WILBURN v. MOON.

No. 4-6381
154 S.W.2d 7Supreme Court of Arkansas
Opinion delivered July 7, 1941.

1. PLEADING — EFFECT OF DEMURRER. — A demurrer to a complaint admits the truth of all allegations of fact which are clearly pleaded. 2. PLEADING — LEGAL CONCLUSIONS — DEMURRER. — Legal conclusions are not admitted to be true by a demurrer. 3. MANDAMUS. — While the circuit court has the power to issue a writ of mandamus to compel a county central committee to perform a purely ministerial duty, appellants were not, according to the allegations of the complaint, refusing to act in accordance with their duty, but only in a manner contrary to what appellees conceived to be their duty. 4. MANDAMUS — PLEADING — DEMURRER. — Where a fair interpretation of the allegations made by appellees in their petition for mandamus to require the certification of their names as the duly elected members of the county central committee was that they were the only persons eligible under the rules of the party organization to have their names printed on the official ballot and there is no allegation that their names were the only names voted on by the electorate for the office of county central committeemen, a demurrer thereto should have been sustained. 5. ALLEGATION — PLEADINGS. — While it may be true that appellees’ names were the only names printed on the ballots for county central committeemen there is no allegation that the voters did not write in the names of others for whom they wished to vote as they had the right to do under 4755 and 4757 of Pope’s Digest. 6. ALLEGATIONS — PRIMARY ELECTIONS. — Until it has been determined who has been elected committeemen from the various townships, no duty rest upon the county central committee to certify any certain names as having been elected and mandamus will not he to require them to do so.

Appeal from Franklin Circuit Court, Ozark District; J. O. Kincannon, Judge; reversed.

Mark E. Woolsey, for appellant.

Carter Taylor and Pryor Pryor, for appellee.

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HOLT, J.

August 31, 1940, appellees (plaintiffs below) filed a verified complaint in the Franklin circuit court, Ozark district, in which the following allegations are set forth:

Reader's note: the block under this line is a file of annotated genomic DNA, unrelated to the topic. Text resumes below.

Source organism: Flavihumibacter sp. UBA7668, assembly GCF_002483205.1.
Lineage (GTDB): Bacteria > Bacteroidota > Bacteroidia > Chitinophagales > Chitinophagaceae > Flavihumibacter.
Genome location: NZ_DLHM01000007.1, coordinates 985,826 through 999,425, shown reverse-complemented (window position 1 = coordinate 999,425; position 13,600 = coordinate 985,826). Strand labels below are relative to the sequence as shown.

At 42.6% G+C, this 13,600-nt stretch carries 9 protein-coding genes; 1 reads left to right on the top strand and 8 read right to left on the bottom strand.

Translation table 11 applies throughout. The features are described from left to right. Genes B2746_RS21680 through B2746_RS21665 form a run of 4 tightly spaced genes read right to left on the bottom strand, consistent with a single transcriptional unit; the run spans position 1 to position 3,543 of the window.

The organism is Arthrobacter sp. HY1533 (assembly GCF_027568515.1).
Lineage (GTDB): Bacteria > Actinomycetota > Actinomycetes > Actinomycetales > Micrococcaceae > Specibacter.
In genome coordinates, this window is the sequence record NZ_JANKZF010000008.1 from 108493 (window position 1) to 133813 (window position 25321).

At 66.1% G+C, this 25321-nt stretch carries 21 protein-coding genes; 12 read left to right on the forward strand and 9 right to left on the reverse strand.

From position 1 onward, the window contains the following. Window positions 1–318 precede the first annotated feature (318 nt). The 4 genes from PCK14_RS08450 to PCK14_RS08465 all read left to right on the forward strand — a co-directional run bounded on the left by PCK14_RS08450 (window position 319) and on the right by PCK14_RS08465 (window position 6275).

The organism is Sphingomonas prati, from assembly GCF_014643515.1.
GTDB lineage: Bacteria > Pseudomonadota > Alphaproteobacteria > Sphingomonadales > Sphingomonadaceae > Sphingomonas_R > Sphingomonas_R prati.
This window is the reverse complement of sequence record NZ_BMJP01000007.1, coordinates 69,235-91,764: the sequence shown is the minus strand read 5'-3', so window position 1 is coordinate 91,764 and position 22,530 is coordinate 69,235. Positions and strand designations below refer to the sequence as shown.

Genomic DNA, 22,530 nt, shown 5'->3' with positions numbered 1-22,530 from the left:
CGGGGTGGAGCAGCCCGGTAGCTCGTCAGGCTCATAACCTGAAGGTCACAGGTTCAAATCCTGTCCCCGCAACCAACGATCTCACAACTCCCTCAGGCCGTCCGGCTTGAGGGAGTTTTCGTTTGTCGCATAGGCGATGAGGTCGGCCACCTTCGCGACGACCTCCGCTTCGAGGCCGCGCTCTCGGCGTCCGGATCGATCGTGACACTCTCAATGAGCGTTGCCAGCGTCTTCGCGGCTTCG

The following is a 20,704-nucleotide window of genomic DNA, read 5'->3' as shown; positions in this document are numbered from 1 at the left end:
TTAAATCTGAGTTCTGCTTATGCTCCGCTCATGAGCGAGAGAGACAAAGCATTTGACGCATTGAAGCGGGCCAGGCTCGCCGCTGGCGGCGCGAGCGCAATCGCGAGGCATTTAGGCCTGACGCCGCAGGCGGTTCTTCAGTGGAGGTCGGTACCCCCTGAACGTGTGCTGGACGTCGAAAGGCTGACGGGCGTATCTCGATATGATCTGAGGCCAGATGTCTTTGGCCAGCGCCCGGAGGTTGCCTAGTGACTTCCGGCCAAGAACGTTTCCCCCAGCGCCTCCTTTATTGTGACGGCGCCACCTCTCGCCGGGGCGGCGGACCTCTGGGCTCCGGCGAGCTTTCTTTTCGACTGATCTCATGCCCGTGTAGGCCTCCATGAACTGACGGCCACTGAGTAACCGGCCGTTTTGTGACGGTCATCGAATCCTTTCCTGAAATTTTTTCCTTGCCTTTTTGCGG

“Comes now the plaintiffs, . . . and for their cause of action against the defendants, H. L. Wilburn, chairman, and C. G. Andrews, secretary, respectively of the Democratic Central Committee of Franklin county, Arkansas, and the Democratic Central Committee of Franklin county, Arkansas, state and allege:

“That the plaintiffs are duly elected members of the Democratic Central Committee of Franklin county, Arkansas, having been so elected in the Democratic primary held in said Franklin county, Arkansas, on the 27th day of August, 1940; that said plaintiffs filed their party loyalty pledges with the secretary of said committee and paid their ballot fees with said secretary all prior to noon May 15, 1940, same being 90 days prior to said primary election held on August 13, 1940; that said plaintiffs filed their nominating petitions with the names of ten or more qualified electors on said petitions with the secretary of said committee prior to August 6, 1940, the day said committee selected the judges, clerks, and bailiffs to hold the primary elections in said county for the 13th and 27th of August, 1940; that the plaintiffs complied with all the rules of the Democratic party of the state of Arkansas and all the laws of said state in qualifying to have their names placed on the ballot in said primary election held in Franklin county on the 27th day of August, 1940, as candidates for township committeeman from the various townships in Franklin county, Arkansas, more specifically named in this complaint hereafter.

“The plaintiffs further allege that their names were the only names placed upon said ballots for township committeeman from the various townships in said primary election held in said county on the 27th day of August, 1940.